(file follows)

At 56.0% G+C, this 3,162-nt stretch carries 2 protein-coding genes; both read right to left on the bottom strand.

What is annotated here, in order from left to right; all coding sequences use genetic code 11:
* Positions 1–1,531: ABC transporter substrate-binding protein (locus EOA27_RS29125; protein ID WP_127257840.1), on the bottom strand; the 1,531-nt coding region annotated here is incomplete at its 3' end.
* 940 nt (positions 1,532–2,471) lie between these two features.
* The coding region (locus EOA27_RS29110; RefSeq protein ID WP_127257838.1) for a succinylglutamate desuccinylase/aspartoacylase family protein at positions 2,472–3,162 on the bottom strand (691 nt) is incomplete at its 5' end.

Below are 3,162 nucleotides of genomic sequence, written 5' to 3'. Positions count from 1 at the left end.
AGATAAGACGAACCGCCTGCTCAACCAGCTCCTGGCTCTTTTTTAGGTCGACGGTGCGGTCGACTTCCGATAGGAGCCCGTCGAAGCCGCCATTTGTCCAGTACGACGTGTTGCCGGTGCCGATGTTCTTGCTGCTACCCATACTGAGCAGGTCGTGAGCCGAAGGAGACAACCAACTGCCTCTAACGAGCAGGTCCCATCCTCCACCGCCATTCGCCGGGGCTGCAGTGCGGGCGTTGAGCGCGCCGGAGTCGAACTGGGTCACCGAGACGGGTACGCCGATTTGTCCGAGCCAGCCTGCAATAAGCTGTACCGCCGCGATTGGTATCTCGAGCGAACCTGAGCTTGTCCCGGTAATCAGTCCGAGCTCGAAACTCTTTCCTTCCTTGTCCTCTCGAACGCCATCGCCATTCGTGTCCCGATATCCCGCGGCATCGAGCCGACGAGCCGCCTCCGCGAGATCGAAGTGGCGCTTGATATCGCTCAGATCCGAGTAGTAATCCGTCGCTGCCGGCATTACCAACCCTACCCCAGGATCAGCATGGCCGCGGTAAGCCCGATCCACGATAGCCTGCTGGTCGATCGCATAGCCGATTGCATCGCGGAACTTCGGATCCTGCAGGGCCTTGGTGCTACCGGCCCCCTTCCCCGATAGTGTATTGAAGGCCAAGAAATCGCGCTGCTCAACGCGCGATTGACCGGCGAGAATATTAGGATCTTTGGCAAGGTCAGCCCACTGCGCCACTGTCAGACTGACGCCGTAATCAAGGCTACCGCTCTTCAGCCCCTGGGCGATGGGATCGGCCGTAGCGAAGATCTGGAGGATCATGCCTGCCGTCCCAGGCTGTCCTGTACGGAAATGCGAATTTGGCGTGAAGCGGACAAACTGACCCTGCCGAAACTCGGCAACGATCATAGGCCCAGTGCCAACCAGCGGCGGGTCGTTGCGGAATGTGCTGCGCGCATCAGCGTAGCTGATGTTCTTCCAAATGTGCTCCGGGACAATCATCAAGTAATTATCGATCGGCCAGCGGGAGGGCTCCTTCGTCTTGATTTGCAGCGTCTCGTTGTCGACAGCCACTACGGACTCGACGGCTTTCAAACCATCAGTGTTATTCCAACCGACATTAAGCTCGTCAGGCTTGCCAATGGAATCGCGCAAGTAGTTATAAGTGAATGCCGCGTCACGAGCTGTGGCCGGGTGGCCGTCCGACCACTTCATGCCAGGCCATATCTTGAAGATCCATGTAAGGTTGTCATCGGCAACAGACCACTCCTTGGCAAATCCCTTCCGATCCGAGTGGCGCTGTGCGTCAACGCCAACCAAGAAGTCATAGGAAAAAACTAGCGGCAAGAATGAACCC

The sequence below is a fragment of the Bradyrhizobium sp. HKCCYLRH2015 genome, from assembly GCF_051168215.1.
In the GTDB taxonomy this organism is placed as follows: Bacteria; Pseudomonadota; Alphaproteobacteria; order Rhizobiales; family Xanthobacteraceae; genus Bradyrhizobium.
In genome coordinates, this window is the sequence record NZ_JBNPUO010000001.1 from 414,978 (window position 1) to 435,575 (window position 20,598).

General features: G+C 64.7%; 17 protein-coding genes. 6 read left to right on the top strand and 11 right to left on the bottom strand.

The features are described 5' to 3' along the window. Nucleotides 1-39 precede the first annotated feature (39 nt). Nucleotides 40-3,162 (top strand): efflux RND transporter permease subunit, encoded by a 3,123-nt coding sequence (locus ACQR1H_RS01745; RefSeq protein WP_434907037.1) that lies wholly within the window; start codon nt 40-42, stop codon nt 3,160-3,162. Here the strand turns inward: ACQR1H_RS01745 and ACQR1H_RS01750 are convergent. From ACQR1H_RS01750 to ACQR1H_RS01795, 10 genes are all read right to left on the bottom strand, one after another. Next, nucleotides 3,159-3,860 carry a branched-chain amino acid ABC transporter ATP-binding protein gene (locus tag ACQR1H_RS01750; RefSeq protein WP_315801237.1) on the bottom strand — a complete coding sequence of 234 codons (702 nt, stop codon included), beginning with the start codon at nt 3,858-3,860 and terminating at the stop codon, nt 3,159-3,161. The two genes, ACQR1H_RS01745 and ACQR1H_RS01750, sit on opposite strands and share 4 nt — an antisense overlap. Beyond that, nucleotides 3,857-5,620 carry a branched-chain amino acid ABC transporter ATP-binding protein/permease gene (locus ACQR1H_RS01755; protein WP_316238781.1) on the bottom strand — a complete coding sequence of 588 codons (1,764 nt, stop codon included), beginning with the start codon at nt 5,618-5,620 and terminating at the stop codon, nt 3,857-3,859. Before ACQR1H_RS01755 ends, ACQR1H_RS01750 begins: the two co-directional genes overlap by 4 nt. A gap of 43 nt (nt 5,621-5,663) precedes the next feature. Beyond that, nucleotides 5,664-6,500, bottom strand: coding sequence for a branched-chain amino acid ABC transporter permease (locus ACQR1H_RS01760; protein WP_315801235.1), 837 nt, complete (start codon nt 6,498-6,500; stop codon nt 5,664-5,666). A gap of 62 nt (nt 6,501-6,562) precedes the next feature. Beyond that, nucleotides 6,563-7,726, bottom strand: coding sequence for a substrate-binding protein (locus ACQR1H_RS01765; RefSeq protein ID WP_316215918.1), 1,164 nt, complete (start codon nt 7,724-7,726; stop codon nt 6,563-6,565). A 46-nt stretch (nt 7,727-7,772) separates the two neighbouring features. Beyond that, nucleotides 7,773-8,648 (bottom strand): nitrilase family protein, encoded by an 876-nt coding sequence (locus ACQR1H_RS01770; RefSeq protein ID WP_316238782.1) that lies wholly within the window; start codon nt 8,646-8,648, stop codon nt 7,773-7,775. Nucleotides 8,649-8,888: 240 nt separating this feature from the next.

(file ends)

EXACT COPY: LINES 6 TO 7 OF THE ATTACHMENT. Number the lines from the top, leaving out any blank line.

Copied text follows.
Below are 3,162 nucleotides of genomic sequence, written 5' to 3'. Positions count from 1 at the left end.
AGATAAGACGAACCGCCTGCTCAACCAGCTCCTGGCTCTTTTTTAGGTCGACGGTGCGGTCGACTTCCGATAGGAGCCCGTCGAAGCCGCCATTTGTCCAGTACGACGTGTTGCCGGTGCCGATGTTCTTGCTGCTACCCATACTGAGCAGGTCGTGAGCCGAAGGAGACAACCAACTGCCTCTAACGAGCAGGTCCCATCCTCCACCGCCATTCGCCGGGGCTGCAGTGCGGGCGTTGAGCGCGCCGGAGTCGAACTGGGTCACCGAGACGGGTACGCCGATTTGTCCGAGCCAGCCTGCAATAAGCTGTACCGCCGCGATTGGTATCTCGAGCGAACCTGAGCTTGTCCCGGTAATCAGTCCGAGCTCGAAACTCTTTCCTTCCTTGTCCTCTCGAACGCCATCGCCATTCGTGTCCCGATATCCCGCGGCATCGAGCCGACGAGCCGCCTCCGCGAGATCGAAGTGGCGCTTGATATCGCTCAGATCCGAGTAGTAATCCGTCGCTGCCGGCATTACCAACCCTACCCCAGGATCAGCATGGCCGCGGTAAGCCCGATCCACGATAGCCTGCTGGTCGATCGCATAGCCGATTGCATCGCGGAACTTCGGATCCTGCAGGGCCTTGGTGCTACCGGCCCCCTTCCCCGATAGTGTATTGAAGGCCAAGAAATCGCGCTGCTCAACGCGCGATTGACCGGCGAGAATATTAGGATCTTTGGCAAGGTCAGCCCACTGCGCCACTGTCAGACTGACGCCGTAATCAAGGCTACCGCTCTTCAGCCCCTGGGCGATGGGATCGGCCGTAGCGAAGATCTGGAGGATCATGCCTGCCGTCCCAGGCTGTCCTGTACGGAAATGCGAATTTGGCGTGAAGCGGACAAACTGACCCTGCCGAAACTCGGCAACGATCATAGGCCCAGTGCCAACCAGCGGCGGGTCGTTGCGGAATGTGCTGCGCGCATCAGCGTAGCTGATGTTCTTCCAAATGTGCTCCGGGACAATCATCAAGTAATTATCGATCGGCCAGCGGGAGGGCTCCTTCGTCTTGATTTGCAGCGTCTCGTTGTCGACAGCCACTACGGACTCGACGGCTTTCAAACCATCAGTGTTATTCCAACCGACATTAAGCTCGTCAGGCTTGCCAATGGAATCGCGCAAGTAGTTATAAGTGAATGCCGCGTCACGAGCTGTGGCCGGGTGGCCGTCCGACCACTTCATGCCAGGCCATATCTTGAAGATCCATGTAAGGTTGTCATCGGCAACAGACCACTCCTTGGCAAATCCCTTCCGATCCGAGTGGCGCTGTGCGTCAACGCCAACCAAGAAGTCATAGGAAAAAACTAGCGGCAAGAATGAACCC